A high-ranking leader of the Sinaloa Cartel admitted Wednesday to transporting tons of cocaine and marijuana into the U.S. and participating in cartel violence.
Jose Rodrigo Arechiga-Gamboa – also known as “Chino Antrax” – will have to forfeit $1 million in drug-trafficking earnings after he pleaded guilty in federal court to conspiracy to import at least five kilograms of cocaine and 1,000 kilograms of marijuana into the U.S.
In his plea agreement, Arechiga-Gamboa said the Mexico-based Sinaloa Cartel uses violence to intimate rivals. He admitted to being “a direct participant in, and communicated to other members of the Sinaloa Cartel, orders to commit acts of violence or threats of violence.”
Court documents allege Arechiga-Gamboa worked for the cartel as a bodyguard and the leader of “Los Antrax,” an enforcement group which provided security for drug shipments.
Before his arrest, Arechiga-Gamboa went to great lengths to conceal his identity, undergoing plastic surgery, trying to alter his fingerprints and traveling under the fake name “Norberto Sicairos-Garcia,” according to federal prosecutors.
However, Arechiga-Gamboa was still arrested in December 2013 when he got off a flight to Amsterdam, Netherlands. U.S. officials were able to confirm Arechiga-Gamboa’s identity through forensic techniques, they said. He was extradited to San Diego on July 11, 2014.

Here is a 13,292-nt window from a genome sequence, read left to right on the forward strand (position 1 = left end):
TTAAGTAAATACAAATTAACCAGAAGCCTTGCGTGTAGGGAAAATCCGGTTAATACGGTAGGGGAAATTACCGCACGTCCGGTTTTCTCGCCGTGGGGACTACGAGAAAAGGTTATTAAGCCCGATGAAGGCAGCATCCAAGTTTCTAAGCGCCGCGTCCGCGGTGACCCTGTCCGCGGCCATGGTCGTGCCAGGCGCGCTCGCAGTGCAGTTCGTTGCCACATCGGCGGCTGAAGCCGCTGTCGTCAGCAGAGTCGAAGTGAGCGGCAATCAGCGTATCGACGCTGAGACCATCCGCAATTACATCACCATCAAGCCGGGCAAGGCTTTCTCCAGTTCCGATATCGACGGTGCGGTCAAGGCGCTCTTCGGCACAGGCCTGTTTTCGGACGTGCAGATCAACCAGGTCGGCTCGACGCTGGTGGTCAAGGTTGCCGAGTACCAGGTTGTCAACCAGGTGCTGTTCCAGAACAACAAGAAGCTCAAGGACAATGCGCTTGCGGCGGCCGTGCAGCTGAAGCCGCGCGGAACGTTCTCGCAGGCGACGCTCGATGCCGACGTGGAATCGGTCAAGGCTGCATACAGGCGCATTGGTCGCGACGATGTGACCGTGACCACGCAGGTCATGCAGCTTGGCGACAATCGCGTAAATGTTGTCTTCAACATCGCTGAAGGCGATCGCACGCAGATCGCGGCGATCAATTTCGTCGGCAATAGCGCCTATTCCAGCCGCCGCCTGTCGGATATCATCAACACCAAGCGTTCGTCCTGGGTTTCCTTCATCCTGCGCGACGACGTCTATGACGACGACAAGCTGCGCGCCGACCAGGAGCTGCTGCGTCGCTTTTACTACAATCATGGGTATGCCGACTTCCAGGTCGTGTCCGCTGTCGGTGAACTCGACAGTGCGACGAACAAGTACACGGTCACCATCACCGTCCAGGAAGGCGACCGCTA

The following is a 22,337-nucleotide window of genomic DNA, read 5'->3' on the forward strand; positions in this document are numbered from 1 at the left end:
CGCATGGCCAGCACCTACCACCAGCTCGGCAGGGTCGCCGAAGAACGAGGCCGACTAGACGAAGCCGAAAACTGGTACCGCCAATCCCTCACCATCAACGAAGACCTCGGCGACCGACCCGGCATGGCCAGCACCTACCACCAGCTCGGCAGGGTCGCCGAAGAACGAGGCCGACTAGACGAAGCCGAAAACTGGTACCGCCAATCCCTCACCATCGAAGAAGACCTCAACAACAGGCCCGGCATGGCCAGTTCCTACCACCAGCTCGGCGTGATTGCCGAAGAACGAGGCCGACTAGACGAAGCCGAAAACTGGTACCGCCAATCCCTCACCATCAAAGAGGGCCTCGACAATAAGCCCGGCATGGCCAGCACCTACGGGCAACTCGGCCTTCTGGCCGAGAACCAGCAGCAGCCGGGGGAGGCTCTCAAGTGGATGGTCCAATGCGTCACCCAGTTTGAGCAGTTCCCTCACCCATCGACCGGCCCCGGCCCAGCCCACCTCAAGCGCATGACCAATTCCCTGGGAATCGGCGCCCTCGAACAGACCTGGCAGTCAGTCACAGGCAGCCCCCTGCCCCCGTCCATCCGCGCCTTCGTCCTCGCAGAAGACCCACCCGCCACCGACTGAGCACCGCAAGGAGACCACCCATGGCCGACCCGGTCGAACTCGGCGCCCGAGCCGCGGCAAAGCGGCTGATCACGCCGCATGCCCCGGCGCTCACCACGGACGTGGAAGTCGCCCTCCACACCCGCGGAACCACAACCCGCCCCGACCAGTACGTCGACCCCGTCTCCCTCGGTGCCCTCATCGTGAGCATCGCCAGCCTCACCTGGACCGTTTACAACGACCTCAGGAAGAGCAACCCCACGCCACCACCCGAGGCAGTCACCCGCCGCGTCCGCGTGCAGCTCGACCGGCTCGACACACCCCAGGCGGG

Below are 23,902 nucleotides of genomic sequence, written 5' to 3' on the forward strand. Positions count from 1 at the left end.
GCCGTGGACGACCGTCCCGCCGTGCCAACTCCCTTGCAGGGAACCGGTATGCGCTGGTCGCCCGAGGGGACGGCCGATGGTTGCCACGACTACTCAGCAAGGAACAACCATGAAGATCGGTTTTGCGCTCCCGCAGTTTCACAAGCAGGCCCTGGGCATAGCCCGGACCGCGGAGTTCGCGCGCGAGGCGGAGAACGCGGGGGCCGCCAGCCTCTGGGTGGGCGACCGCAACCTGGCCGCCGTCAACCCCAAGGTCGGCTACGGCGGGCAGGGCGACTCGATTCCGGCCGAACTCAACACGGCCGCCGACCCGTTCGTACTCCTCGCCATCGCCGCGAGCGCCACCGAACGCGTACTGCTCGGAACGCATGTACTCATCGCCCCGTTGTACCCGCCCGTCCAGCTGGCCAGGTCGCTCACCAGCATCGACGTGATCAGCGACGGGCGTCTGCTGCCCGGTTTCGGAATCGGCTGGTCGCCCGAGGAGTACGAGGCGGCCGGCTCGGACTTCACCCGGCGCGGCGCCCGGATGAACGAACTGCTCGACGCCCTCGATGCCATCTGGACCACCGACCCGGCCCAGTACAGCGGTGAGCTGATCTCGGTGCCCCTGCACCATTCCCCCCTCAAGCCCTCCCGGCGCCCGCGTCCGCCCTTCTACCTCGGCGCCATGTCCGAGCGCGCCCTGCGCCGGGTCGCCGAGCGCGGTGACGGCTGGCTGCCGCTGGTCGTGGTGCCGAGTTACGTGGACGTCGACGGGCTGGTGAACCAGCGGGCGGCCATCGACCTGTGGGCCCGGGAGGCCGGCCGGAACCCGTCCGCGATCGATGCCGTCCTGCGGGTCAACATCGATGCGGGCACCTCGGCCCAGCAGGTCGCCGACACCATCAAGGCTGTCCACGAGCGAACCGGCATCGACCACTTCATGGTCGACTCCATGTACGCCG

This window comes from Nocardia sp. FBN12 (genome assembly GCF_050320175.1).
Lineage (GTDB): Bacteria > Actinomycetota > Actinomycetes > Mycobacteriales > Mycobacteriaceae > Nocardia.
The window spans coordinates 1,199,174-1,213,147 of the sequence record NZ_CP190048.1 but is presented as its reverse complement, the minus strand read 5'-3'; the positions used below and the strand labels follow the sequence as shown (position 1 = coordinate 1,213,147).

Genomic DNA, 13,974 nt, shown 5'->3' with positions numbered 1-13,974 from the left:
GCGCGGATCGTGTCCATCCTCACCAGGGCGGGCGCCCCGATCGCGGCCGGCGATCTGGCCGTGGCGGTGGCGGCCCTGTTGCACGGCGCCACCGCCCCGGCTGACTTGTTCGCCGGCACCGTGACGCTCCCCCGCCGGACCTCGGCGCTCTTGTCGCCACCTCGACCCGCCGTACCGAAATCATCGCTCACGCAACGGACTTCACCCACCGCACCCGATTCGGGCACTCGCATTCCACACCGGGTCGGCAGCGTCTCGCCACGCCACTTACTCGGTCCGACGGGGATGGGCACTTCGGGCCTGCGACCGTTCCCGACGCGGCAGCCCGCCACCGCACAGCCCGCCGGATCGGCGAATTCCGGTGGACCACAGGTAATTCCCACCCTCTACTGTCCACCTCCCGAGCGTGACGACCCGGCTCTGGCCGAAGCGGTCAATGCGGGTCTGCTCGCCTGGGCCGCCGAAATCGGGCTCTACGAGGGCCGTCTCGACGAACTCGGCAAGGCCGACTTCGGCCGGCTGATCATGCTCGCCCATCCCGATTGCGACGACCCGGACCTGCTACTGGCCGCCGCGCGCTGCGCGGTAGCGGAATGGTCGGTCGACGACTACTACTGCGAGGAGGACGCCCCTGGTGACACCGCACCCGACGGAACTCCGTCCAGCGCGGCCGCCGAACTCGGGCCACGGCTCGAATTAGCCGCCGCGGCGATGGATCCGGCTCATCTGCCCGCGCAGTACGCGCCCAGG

Arechiga-Gamboa now 10 years to life in prison at his sentencing, scheduled for Oct. 16, 2015.
Federal prosecutors say the Sinaloa Cartel imports narcotics into Mexico from parts of Asia, Columbia, Ecuador, Peru, Guatemala and other Central and South American countries. Cartel members move drugs any way they can, through cargo and private aircraft, submarines, various ships, boats, trucks, cars and carriers, according to an indictment in a related case.
Many of the drugs end up in San Diego, where they are stored in stash houses and warehouses. From there, the narcotics are distributed throughout the country, prosecutors say.
“Chino Antrax is one of the highest-ranking Sinaloa Cartel kingpins ever prosecuted in the United States,” said U.S. Attorney Laura Duffy in a news release. “While we know that the world’s most powerful drug syndicate continues to operate, we also know that it is under intense pressure after a succession of high-impact, high-profile arrests and indictments of the organization’s highest-ranking players.”
The cartel leader was captured in part thanks to the Drug Enforcement Agency's "Operation Narco-Polo," which has involved more than 200 court-authorized wire taps. Another 117 people have been charged in the investigation. Among them are sons of two reputed cartel leaders.